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Single-family rental marketplace Roofstock lands $35M

Investors searching for rental units to buy or sell can now meet in one place

Financial trends and news by Bambi Francisco Roizen
October 4, 2017
Short URL: http://vator.tv/n/4a49

Correction: Single-family rentals account for 13%

If there’s a market bursting with change and opportunity it’s real estate. Home prices have been rising since 2012; population growth in big cities has been shrinking during the same period as people migrate to the suburbs; VC investments in real estate startups are up more than 30 percent from last year and is nearing $400 million this year; and apparently there's an “unprecedented” boom in single-family rentals.

Roofstock, a marketplace to buy single-family rental property, is capitalizing on these changes. The Oakland-based startup just announced a $35M Series C round, led by Canvas Ventures, with participation from Lightspeed Venture Partners, Bain Capital Ventures, Khosla Ventures, Nyca Partners, QED Investors, and FJ Labs.

"When you think of an apartment building, you don’t vacate them before you sell them," Gary Beasley, co-founder and CEO of Roofstock told me. "Yet before Roofstock there was not an effective way for investors to sell individual leased homes as investment properties, as the current MLS ecosystem is primarily set up to sell vacant homes."

Indeed, I know. My husband and I own a rental property that's also on Airbnb - one of the best Airbnb properties in the Bay Area with a 5-star rating across 75 reviews. If we wanted to sell this home, we'd have to stop business, vacate the property and put it on the market, wasting much valuable time. 

This is the problem Roofstock is trying to solve. To that end, Beasley teamed up with co-founder Gregor Watson to build a platform catering specifically to single-family homes that have tenants already in them, allowing buyers to step into cash flow day one.

Beasley, whose background includes taking ZipRealty public as its CFO in 2004 and Starwood Waypoint Homes as CEO in 2014, estimates that there are 16 million single-family rental homes, representing about $3 trillion in single-family rental asset value, out of a $25 trillion housing market in the US. About one million single-family units are sold each year to investors, out of a market of five to six million homes sold annually to all buyers, he said. Beasley estimates that two-thirds of the single-family units sold each year are rental properties.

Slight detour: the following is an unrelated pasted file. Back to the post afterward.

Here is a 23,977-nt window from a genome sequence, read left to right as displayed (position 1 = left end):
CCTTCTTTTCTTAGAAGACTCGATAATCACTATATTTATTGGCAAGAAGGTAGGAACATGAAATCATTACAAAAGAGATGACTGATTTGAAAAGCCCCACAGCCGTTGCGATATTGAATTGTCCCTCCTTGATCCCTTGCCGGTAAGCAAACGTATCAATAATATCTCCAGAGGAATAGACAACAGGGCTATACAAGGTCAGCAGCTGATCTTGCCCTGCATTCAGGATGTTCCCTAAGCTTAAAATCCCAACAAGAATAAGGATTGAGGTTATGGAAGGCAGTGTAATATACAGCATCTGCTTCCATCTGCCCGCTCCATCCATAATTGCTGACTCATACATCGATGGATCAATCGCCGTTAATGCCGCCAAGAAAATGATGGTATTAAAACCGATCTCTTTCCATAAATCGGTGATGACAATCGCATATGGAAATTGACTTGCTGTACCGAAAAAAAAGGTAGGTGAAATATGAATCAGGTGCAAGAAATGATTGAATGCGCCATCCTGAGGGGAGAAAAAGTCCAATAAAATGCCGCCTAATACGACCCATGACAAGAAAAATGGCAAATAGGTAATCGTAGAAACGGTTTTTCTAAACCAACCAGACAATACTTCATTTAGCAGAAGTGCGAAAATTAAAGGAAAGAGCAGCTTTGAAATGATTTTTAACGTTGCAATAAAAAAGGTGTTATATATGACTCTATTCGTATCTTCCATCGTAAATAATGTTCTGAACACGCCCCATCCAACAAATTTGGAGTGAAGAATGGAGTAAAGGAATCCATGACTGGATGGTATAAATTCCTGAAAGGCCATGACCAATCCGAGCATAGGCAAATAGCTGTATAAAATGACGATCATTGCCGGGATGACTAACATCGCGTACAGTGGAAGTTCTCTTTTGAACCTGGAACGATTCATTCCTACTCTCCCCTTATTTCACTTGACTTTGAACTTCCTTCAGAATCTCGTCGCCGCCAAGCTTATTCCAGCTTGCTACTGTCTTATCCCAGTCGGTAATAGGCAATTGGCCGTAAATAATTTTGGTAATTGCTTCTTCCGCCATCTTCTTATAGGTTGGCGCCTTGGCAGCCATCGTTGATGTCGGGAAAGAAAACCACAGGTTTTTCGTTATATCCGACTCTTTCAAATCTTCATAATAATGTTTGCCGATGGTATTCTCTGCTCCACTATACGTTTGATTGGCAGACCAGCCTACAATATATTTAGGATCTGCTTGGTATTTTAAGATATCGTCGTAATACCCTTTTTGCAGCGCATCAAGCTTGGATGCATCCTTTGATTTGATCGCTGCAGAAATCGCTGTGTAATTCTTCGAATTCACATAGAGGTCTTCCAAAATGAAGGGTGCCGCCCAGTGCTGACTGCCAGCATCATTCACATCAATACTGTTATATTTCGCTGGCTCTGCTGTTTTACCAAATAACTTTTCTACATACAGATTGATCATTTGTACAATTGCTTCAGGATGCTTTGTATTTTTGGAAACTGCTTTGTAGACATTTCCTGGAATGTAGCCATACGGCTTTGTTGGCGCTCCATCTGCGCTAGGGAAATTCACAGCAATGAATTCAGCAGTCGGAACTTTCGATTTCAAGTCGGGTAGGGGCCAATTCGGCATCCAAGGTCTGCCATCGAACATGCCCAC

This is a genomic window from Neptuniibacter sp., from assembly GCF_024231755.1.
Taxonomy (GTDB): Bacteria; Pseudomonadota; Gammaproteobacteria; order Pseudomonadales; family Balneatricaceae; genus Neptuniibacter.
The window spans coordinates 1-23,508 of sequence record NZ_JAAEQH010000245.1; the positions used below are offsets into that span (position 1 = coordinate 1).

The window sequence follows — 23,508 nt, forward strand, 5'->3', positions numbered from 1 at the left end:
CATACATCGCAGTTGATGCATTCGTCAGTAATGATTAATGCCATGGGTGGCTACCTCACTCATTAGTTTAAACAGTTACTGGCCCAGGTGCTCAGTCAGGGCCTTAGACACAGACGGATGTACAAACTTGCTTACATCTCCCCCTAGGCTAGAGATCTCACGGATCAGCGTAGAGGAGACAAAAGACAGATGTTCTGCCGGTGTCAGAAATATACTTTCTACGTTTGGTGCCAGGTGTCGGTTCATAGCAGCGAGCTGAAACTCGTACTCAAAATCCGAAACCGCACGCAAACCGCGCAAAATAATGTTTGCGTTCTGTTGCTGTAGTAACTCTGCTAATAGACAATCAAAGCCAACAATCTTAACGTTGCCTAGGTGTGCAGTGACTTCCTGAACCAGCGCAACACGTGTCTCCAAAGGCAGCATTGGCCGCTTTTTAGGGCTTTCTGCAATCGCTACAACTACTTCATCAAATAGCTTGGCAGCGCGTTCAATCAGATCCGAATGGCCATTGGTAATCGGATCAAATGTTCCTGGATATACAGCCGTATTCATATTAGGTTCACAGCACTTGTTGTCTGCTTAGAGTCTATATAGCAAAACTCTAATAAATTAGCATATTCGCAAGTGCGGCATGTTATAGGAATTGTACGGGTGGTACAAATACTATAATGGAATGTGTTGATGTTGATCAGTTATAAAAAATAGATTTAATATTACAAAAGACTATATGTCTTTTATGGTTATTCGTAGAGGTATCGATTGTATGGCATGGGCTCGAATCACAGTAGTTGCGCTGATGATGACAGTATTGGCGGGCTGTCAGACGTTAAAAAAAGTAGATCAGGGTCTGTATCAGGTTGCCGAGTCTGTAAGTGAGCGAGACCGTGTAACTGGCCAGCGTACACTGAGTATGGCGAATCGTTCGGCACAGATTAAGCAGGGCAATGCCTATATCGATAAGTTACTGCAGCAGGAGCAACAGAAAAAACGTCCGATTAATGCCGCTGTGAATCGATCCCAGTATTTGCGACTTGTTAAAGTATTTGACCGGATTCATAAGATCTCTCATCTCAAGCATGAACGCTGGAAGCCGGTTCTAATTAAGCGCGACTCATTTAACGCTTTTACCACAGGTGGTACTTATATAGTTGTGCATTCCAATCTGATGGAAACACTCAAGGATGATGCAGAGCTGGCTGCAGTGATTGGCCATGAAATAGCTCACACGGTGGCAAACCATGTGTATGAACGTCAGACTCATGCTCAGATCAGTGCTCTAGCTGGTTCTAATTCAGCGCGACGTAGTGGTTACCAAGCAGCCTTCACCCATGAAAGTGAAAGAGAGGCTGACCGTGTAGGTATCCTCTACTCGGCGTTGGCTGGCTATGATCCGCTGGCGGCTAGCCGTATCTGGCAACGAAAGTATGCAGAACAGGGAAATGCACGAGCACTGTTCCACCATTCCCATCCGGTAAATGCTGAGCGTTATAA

Therein lies the opportunity, Beasley suggested, as the vast majority of single-family units are vacant, even though many sellers would probably prefer to sell their homes with tenants still renting.  

Firstly, it's less of a hassle for sellers, who lose rental income for several months as they try to sell their home, not to mention incur the expenses to spruce up and beautify their property; Secondly, it gives a buyer an opportunity to buy an existing rental property as an investment. Beasley said that the homes with buyers are sold at fair-market value, and not at a discount to what they'd sell if they were vacant. 

In the first quarter of 2017, Roofstock sold more properties than what they sold all of 2016, in which 325 homes sold for a collective $40 million, meaning the average home is roughly $123,000. Homes list anywhere between $75,000 and $250,000, he said. 

For these transactions on the platform, Roofstock receives a fee of 2.5 percent from the seller and .5 percent from the buyer. The buyer covers the certification cost to conduct inspections, 3D mapping, and tenant vetting. The seller fee is about half of what a typical seller agent would charge.  

Rise in single-family rentals

Single-family rentals account for 13 percent of all occupied homes in the US and a third of all occupied homes being rented in 2014, in a report by RCLCO, a real estate advisory firm. 

According to the same report, the reason behind the boom in rentals for these properties is two-fold: increased supply of such homes, plus a decline in housing demand after the Great Recession. The 19-month downturn, which lasted during 2007 and 2009, saw roughly four million homes foreclosed on each year, igniting interest from institutional investors, who poured billions into buying these properties. Ultimately, however, they only account for about one percent ownership of the single-family properties.

The rest are owned by individuals. Beasley said the market is extremely long tail, most of the owners of the single-family homes and most of the buyers on the site own two to four properties. 

In the future, Beasley said that Roofstock will also be a marketplace for Airbnb property. This is a great opportunity and as someone who owns a popular Airbnb property, we'll be sure to list it there when we decide to sell. 


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Roofstock
Startup/Business
Description: Roofstock is a marketplace and transaction platform that allows investors to buy and sell single-family rental properties with tenants in...